Blessed be the Fruit

If you were to ask me why I believe in God, I could talk about my Catholic upbringing, the times in my life when prayers have been answered, the times when they haven’t, the feeling of just “knowing” God was there. But every time summer comes around, and I bite into a strawberry that tastes so good I’m pretty sure I’m close to Heaven, I wonder how anyone could experience this and not believe there’s a God.

So, I’ve said it. Fruit makes me believe in God. Every time I bite into an orange and the juice explodes in my mouth, every time I pull a cherry off the stem with my teeth, every time I stop at a grocery store on a long drive because I can’t go any further without a nectarine or plum, I give thanks. I give thanks that God has created a world for us that produces something utterly perfect without any need for us to interfere (although we still do!), that it produces something that satisfies my tyrannical sweet-tooth while still nourishing my body. That, despite the fact that grocery aisles are full of ridiculously-over-processed food, God really has given us everything we need straight from the earth.

You can take this sense of amazement and expand it, to be amazed by the rustle of the leaves in the trees, or the the sun that has lit our way long before electricty, or the beauty of a full moon. I once read an article by a scientist who came to believe in God through science, through realizing that there would always be questions that didn’t have answers. My faith works in a similar way. The more I learn about the world, the more humble I become. And just in case I ever need reminding, summer comes around again.

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About Lacey Louwagie

I'm a feminist, a writer, an editor, and a seeker. I co-edited "Hungering and Thirsting for Justice: Real-Life Stories by Young Adult Catholics" (ACTA 2012) and authored "Where I First Met God" in "Unruly Catholic Women Writers II" (SUNY Press 2013). You can learn more about me at www.laceylouwagie.com.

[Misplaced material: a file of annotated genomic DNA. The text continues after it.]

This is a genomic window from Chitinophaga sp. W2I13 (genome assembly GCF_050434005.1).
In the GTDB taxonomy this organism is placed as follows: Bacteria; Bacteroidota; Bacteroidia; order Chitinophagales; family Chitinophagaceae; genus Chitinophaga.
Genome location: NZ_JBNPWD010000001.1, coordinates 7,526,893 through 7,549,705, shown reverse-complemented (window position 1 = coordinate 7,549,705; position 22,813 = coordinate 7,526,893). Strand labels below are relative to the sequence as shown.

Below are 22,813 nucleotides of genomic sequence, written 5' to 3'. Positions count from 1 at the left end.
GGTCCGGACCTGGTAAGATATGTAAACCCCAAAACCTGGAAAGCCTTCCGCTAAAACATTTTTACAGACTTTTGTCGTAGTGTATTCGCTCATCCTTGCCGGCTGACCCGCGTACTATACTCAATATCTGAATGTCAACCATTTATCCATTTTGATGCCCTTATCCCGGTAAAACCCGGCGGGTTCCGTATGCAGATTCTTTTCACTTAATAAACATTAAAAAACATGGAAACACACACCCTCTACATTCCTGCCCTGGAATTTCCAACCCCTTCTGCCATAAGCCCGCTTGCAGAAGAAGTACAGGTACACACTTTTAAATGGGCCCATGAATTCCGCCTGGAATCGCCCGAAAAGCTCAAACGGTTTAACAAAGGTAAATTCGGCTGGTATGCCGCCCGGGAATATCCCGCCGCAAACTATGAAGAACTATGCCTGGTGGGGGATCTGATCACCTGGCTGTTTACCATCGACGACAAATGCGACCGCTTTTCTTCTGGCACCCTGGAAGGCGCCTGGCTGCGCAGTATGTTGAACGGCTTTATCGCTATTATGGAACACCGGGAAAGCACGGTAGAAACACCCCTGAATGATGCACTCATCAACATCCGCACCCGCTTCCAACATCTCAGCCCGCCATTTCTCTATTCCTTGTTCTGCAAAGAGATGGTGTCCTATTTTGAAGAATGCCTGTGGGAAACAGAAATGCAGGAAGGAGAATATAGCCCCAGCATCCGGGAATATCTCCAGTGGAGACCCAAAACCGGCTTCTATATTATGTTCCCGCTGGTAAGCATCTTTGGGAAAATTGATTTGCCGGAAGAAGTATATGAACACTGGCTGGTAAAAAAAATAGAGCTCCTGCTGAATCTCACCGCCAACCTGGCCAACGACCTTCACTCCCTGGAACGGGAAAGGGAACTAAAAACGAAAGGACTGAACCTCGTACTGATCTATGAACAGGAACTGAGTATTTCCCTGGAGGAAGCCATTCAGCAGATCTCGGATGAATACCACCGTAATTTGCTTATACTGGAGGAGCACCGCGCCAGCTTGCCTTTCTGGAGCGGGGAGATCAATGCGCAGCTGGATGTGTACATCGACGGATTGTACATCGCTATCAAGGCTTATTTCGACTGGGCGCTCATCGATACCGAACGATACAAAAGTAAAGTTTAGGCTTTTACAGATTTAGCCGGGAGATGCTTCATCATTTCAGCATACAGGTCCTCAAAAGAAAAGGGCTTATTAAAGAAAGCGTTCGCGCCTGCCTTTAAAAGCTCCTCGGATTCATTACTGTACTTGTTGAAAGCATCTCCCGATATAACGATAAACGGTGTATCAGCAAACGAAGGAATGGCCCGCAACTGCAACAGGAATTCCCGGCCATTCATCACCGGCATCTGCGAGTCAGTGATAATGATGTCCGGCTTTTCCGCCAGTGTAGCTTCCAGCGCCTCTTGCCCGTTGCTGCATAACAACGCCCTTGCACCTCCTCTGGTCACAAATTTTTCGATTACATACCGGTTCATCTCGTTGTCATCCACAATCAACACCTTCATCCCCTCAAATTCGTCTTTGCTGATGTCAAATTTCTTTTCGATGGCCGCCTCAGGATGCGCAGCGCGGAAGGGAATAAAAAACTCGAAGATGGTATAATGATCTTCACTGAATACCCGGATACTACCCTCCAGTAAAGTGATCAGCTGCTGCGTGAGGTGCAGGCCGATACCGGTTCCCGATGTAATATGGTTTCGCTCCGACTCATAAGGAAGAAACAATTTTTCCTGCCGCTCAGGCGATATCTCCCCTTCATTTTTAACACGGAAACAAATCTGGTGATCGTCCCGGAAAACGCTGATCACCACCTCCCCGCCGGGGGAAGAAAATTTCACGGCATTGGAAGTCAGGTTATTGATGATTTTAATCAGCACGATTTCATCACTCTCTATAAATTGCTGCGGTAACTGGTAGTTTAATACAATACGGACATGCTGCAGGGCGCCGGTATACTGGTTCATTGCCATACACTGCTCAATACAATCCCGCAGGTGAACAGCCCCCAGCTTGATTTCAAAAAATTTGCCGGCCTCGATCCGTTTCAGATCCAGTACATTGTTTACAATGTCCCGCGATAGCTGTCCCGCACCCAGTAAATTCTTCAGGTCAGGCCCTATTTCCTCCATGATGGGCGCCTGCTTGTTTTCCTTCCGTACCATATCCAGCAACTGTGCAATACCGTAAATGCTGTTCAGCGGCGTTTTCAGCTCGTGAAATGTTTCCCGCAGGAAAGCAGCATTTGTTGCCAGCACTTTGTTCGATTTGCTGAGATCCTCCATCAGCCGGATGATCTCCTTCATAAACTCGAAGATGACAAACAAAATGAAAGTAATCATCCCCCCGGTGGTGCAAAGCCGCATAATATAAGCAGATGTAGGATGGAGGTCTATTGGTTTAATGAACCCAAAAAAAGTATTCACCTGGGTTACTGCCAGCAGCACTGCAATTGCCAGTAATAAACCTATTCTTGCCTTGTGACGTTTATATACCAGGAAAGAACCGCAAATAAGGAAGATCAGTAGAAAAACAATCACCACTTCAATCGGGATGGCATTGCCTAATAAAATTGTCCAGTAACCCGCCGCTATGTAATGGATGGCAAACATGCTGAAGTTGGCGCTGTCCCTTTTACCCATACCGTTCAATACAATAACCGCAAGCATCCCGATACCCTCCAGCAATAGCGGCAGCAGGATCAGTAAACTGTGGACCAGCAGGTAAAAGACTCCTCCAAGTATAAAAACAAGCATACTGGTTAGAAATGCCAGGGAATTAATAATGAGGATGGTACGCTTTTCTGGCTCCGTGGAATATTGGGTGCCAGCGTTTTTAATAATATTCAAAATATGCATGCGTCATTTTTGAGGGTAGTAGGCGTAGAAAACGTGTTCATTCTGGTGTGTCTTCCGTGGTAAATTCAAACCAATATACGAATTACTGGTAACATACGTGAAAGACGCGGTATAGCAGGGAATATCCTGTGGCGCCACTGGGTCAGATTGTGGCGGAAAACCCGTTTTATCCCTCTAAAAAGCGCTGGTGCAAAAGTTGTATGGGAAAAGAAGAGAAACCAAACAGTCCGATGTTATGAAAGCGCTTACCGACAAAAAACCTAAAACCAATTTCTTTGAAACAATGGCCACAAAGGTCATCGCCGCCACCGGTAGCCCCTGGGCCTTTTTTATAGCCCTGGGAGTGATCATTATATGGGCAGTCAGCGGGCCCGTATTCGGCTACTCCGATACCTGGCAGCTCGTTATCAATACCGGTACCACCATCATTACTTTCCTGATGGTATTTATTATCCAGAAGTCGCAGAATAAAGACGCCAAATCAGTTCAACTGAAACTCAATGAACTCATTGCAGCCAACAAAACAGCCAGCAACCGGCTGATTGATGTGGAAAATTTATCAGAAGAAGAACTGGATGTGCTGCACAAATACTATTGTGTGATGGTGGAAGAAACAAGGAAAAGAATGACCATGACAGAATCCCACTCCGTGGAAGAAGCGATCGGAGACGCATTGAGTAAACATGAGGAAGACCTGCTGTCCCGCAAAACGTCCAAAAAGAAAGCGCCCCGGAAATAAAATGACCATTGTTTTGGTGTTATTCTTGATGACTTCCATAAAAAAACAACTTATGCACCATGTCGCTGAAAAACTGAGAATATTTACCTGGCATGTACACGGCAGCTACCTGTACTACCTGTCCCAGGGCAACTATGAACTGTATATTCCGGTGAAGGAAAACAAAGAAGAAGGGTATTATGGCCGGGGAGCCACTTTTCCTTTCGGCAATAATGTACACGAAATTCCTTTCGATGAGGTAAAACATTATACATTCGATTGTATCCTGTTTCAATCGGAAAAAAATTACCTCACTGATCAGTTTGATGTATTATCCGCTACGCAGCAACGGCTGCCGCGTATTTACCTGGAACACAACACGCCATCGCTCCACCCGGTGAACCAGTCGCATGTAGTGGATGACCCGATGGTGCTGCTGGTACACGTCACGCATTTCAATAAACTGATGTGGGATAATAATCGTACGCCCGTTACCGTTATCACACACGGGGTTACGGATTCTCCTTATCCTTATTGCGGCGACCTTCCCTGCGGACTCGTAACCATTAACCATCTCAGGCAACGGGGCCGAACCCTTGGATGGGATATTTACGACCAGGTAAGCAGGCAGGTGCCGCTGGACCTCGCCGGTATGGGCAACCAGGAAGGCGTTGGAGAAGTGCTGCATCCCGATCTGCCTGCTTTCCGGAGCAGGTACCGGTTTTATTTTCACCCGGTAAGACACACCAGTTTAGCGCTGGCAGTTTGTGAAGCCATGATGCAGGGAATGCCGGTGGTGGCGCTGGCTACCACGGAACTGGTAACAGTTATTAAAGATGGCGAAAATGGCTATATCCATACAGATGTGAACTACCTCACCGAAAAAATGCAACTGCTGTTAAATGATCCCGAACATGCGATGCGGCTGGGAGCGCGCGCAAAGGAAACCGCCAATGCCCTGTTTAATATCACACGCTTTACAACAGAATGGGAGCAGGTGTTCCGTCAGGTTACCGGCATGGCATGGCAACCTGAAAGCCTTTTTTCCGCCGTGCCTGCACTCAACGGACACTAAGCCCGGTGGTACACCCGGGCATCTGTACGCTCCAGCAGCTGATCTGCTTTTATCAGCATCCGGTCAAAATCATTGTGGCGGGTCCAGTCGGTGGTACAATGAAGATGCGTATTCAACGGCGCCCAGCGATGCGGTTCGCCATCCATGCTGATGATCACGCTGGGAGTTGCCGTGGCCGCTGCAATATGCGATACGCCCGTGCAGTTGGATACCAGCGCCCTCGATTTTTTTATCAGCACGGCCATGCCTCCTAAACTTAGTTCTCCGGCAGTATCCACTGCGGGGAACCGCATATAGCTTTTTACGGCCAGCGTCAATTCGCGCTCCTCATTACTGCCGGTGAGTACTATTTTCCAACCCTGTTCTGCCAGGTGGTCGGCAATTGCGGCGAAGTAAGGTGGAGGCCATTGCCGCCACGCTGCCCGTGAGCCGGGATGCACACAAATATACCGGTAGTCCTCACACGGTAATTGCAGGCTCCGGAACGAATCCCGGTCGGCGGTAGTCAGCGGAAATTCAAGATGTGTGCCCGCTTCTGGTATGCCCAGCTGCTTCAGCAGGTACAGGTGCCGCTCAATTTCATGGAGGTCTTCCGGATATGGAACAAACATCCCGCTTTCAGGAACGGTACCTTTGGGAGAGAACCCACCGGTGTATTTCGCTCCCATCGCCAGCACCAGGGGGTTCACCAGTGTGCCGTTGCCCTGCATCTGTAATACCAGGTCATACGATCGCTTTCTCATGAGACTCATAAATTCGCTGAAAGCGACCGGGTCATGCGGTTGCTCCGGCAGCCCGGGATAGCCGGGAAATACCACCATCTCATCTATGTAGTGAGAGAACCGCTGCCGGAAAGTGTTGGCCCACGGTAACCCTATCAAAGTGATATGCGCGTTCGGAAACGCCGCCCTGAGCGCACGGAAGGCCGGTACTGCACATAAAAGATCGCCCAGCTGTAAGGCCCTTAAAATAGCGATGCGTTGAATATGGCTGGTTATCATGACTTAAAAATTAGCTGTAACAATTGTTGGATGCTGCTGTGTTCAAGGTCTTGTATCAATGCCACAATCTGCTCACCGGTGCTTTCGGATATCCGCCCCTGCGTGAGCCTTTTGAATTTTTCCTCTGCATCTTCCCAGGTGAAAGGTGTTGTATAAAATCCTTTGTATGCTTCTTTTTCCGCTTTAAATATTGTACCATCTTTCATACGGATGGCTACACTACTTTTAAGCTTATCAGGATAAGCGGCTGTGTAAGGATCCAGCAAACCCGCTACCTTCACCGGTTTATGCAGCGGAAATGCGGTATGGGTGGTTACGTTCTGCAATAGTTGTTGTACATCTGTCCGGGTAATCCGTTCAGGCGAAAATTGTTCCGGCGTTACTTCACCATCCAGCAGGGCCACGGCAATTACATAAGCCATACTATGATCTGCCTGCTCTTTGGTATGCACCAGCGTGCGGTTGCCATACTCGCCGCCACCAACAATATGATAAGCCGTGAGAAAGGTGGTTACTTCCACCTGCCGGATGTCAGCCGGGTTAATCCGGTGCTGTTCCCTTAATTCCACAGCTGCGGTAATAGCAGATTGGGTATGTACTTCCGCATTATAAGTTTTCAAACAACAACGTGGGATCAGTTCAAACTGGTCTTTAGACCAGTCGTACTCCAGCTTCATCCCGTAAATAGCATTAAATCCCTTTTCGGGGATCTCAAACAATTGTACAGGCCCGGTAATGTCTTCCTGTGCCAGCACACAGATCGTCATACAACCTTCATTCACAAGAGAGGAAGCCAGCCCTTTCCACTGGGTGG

5 thoughts on “Blessed be the Fruit

  1. Just yesterday when I went out to check the mail, I was greeted by a bright yellow butterfly, squirrels and chipmunks dashing across the yard, and so many birds I began to feel like St. Francis. It was definitely one of those moments when I had to stop and make a prayer of humble thanks, just for all the purely aesthetic beauty with which the Divine Artist has seen fit to grace this world.

    This is a wonderful post about something we should all, even in the midst of sometimes-contentious theological ruminations, take time to remember.

    Thank you.

  2. I was thinking about this today as the sun was out. Josh said it well. Thank you for the reminder to be humble and to take it in. Some of the most powerful lessons about God I have gotten not from books, but from noticing and tasting. I think this is true for a lot of us. Thanks again.

  3. Thought of this today (because I had read it yesterday) when I had strawberries with dinner!

    I totally agree. When I have been at my lowest, looking at nature was the only thing that kept me believing in God.

  4. Thanks for your comments — Josh, I could “see” the vision that greeted you perfectly. Those moments always amaze me, too. In some ways, it seems like nature is the one thing that continues to make “sense” to me, when it can be really difficult to make theological sense of the rest of the world.

  5. Pingback: For I am wonderfully made « Young Adult Catholics

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